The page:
Nicholas Humphrey

Geoff Bagley (
Sun, 2 Mar 1997 20:58:02 GMT

In the current edition of the 'Times Higher Education Supplement'
(28/2/97, p.20) there is an article by Nicholas Humphrey, Professor of
Psychology at the New School for Social Research, New York. It does not
appear to have a title but is based on the Amnesty Lecture he delivered in
Oxford (21/2/97)

The article is about parents who have weird views and who impose them on
children.For him indoctrination of anything other than science is wrong. A
few quotes might give the flavour of the article.

"We live in a society where most adults - not just a few crazies, but most
adults - subscribe to a variety of weird and nonsensical beliefs that in
one way or anothr they shamelessly imposse on their children. At home,
parents are allowed, even expected, to determine for their children what
counts aas truth and falsehood, right and wrong.
Parents have no God-given licence to encultrate their children in whatever
ways they choose; children have a human right not to have thier minds
addled by nonsense. And we as a scoiety have a duty to protect them from
exposure to bad ideas."

"My suggestion is science - universal scientific education. That is to say,
education in learning from observation, experiment, hypothesis testing,
constructive doubt, critical thinking - and the truths that flow from it.
But what is so special about science? Why these truths? Why should it be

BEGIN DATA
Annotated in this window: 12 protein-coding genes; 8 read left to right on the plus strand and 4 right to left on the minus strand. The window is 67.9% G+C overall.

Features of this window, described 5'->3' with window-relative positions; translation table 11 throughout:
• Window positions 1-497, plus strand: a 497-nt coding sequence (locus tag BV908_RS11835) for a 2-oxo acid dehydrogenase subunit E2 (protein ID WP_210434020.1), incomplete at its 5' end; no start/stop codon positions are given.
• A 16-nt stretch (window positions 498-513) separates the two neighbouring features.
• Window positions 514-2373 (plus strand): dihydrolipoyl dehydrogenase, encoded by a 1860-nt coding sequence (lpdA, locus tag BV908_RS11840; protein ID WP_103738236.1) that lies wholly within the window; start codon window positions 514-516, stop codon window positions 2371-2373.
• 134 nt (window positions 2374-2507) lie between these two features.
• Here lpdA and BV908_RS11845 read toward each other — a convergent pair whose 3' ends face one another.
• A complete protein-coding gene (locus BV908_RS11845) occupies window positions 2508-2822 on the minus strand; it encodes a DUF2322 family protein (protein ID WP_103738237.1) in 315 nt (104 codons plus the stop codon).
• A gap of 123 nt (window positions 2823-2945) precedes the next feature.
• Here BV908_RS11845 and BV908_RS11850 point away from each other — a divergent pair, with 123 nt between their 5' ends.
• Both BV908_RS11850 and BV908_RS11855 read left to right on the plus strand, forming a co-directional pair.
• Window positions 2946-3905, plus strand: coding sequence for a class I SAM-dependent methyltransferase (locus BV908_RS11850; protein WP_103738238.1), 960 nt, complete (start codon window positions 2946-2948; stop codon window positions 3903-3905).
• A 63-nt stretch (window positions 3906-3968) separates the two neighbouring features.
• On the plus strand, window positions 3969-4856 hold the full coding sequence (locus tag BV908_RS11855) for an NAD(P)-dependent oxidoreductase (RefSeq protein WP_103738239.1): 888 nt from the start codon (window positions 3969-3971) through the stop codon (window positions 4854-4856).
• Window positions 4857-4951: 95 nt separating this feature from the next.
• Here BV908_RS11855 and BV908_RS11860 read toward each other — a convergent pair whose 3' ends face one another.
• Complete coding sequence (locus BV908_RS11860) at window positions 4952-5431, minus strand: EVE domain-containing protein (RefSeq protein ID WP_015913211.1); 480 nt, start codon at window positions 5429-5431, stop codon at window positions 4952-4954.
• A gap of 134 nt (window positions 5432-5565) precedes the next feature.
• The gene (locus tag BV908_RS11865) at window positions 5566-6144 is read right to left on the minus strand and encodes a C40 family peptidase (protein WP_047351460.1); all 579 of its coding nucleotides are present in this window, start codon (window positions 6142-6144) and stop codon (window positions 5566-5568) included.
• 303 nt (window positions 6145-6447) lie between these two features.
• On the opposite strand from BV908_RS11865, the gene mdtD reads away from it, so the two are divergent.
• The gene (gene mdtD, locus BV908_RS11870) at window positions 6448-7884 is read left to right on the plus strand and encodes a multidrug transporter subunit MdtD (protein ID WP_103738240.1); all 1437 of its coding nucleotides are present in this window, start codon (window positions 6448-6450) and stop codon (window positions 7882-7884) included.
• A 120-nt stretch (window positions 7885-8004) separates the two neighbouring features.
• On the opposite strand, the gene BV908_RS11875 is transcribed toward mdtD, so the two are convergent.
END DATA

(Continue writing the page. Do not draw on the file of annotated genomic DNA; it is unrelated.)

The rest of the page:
morally right to teach this to everybody, when it is apparently so morally
wrong to teach all those other things? Science stands apart from and is
superior to all other systems for the reason that it alone of all systems
in contention meet the criterion I laid above: namely that uit represents a
set of beliefs that any reasonable person would, if given the chance,
choose for him or herself."

"It matters what we tell children. They can be hurt by worrds. They may go
onto hurt themselves still further, and in turn become the kind of people
that hurt others.. But they can be given life by words as well . In the
words of Deuteronomy: "I have set before you life and death, blessing and
cursing. Therefore choose life, that both thou and thy seed may live."
There should be no limit to our suty to help the world's children to
choose life."

It is highly likely from the tone of the article that Nicholas HUmphrey
would think that all members of this group hold 'weird beliefs' yet we
would also that we are included in his 'reasonable people.'

How do we respond?

Geoff Bagley